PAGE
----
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Tax Evasion: Cheating Rationally or Deciding Emotionally?

Claude Montmarquette (), Giorgio Coricelli (), Mateus Joffily () and Marie Claire Villeval ()
Additional contact information
Mateus Joffily: CNRS, Centre des Neurosciences Cognitives,Bron, F-69500, France

No 724, Working Papers from Groupe d'Analyse et de Théorie Economique Lyon St-Étienne (GATE Lyon St-Étienne), Université de Lyon

Abstract: The economic models of tax compliance predict that individuals should evade taxes when the expected benefit of cheating is greater than its expected cost. When this condition is fulfilled, the high compliance however observed remains a puzzle. In this paper, we investigate the role of emotions as a possible explanation of tax compliance. Our laboratory experiment shows that emotional arousal, measured by Skin Conductance Responses, increases in the proportion of evaded taxes. The perspective of punishment after an audit, especially when the pictures of the evaders are publicly displayed, also raises emotions. We show that an audit policy that induces shame on the evaders favors compliance.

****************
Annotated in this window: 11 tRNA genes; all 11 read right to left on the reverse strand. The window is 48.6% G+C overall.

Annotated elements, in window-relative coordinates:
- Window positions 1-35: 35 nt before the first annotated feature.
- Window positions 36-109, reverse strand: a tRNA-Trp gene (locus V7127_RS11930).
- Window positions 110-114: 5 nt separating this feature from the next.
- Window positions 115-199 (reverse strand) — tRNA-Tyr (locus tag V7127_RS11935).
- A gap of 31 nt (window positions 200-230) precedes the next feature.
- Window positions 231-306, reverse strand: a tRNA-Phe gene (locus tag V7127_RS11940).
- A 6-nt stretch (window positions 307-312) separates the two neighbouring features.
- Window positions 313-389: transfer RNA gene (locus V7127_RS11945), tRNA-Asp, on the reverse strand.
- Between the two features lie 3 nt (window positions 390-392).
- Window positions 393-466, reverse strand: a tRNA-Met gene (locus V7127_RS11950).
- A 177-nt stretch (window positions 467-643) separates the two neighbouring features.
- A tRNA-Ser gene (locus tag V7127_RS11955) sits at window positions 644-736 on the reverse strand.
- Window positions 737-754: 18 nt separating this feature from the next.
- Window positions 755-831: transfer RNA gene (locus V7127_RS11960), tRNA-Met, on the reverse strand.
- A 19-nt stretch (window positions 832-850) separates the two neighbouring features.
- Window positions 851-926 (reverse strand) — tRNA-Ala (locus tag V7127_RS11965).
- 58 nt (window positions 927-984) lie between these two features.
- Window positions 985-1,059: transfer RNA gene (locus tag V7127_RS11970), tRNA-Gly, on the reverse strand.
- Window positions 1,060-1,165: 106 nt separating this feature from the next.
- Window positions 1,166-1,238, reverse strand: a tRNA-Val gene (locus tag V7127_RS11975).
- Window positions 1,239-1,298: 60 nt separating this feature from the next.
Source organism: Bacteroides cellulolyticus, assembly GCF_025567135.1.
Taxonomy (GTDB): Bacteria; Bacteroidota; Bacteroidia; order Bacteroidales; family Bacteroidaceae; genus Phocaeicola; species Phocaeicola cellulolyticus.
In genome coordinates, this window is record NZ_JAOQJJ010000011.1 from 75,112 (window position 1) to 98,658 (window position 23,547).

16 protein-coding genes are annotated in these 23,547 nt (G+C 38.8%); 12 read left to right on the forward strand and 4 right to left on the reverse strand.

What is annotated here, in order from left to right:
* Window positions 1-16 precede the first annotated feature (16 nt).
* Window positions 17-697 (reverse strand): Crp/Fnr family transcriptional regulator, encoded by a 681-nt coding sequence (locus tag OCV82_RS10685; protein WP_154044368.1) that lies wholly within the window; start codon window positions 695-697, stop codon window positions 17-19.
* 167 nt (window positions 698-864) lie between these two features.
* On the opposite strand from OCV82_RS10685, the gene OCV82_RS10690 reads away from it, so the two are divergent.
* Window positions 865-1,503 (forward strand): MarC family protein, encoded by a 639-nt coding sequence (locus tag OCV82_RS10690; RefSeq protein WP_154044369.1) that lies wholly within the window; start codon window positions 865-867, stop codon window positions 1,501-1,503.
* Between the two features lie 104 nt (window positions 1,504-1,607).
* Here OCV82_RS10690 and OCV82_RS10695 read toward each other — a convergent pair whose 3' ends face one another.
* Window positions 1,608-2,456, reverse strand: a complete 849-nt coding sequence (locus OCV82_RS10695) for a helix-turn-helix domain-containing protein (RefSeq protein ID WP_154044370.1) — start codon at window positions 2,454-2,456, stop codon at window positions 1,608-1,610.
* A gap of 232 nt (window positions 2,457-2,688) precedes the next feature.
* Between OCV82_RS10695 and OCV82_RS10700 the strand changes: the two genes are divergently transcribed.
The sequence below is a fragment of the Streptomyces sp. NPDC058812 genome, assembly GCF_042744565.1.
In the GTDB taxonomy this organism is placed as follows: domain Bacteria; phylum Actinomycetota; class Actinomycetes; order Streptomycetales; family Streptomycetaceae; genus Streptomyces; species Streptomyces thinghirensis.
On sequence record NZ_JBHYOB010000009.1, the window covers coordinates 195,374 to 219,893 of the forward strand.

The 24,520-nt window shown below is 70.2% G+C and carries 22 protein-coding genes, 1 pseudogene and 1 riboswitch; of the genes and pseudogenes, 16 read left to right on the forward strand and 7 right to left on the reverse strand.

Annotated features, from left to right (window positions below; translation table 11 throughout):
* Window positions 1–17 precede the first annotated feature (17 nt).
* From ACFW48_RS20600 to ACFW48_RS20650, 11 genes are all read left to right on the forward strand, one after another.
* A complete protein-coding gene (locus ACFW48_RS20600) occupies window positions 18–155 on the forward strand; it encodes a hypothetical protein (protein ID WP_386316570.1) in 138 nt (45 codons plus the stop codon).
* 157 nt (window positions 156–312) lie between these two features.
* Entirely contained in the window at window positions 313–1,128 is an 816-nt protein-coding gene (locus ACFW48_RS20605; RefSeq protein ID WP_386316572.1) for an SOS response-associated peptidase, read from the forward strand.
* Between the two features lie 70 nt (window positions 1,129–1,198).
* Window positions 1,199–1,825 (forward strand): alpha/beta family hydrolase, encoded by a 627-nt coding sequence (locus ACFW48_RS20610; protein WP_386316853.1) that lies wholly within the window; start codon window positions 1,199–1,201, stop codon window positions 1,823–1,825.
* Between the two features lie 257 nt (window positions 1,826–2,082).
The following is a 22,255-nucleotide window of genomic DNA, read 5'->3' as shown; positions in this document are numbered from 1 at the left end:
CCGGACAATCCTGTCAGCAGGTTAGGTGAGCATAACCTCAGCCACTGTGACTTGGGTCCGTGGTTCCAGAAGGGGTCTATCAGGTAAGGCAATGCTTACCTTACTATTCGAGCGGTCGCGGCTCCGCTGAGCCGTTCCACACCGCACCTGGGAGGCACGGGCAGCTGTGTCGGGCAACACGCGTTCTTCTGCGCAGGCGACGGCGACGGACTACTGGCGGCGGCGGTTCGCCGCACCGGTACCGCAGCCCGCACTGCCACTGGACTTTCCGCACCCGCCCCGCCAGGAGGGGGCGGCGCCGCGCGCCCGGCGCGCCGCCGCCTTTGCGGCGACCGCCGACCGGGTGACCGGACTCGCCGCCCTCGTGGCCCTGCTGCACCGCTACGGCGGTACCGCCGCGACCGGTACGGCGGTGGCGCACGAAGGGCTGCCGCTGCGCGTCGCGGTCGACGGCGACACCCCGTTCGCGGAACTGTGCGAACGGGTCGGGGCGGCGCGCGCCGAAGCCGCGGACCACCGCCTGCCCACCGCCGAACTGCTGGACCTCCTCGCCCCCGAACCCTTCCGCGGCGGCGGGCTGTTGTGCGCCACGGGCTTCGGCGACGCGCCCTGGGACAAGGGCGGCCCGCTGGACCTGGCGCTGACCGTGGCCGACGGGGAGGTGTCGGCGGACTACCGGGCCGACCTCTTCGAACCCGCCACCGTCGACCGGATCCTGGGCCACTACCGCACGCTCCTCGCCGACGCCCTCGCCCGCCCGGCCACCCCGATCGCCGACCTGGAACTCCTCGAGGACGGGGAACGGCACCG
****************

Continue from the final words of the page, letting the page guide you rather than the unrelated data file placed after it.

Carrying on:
Keywords: emotions; experiment; neuro-economics; physiological measures; shame; tax evasion (search for similar items in EconPapers)
JEL-codes: C91 C92 D87 H26 (search for similar items in EconPapers)
Date: 2007-10
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Citations: View citations in EconPapers (4) Track citations by RSS feed

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ftp://ftp.gate.cnrs.fr/RePEc/2007/0724.pdf (application/pdf)

Related works:
Working Paper: Tax Evasion: Cheating Rationally or Deciding Emotionally? (2007) Downloads
Working Paper: Tax Evasion: Cheating Rationally or Deciding Emotionally? (2007) Downloads
Working Paper: Tax Evasion: Cheating Rationally or Deciding Emotionally? (2007) Downloads
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Persistent link: https://EconPapers.repec.org/RePEc:gat:wpaper:0724

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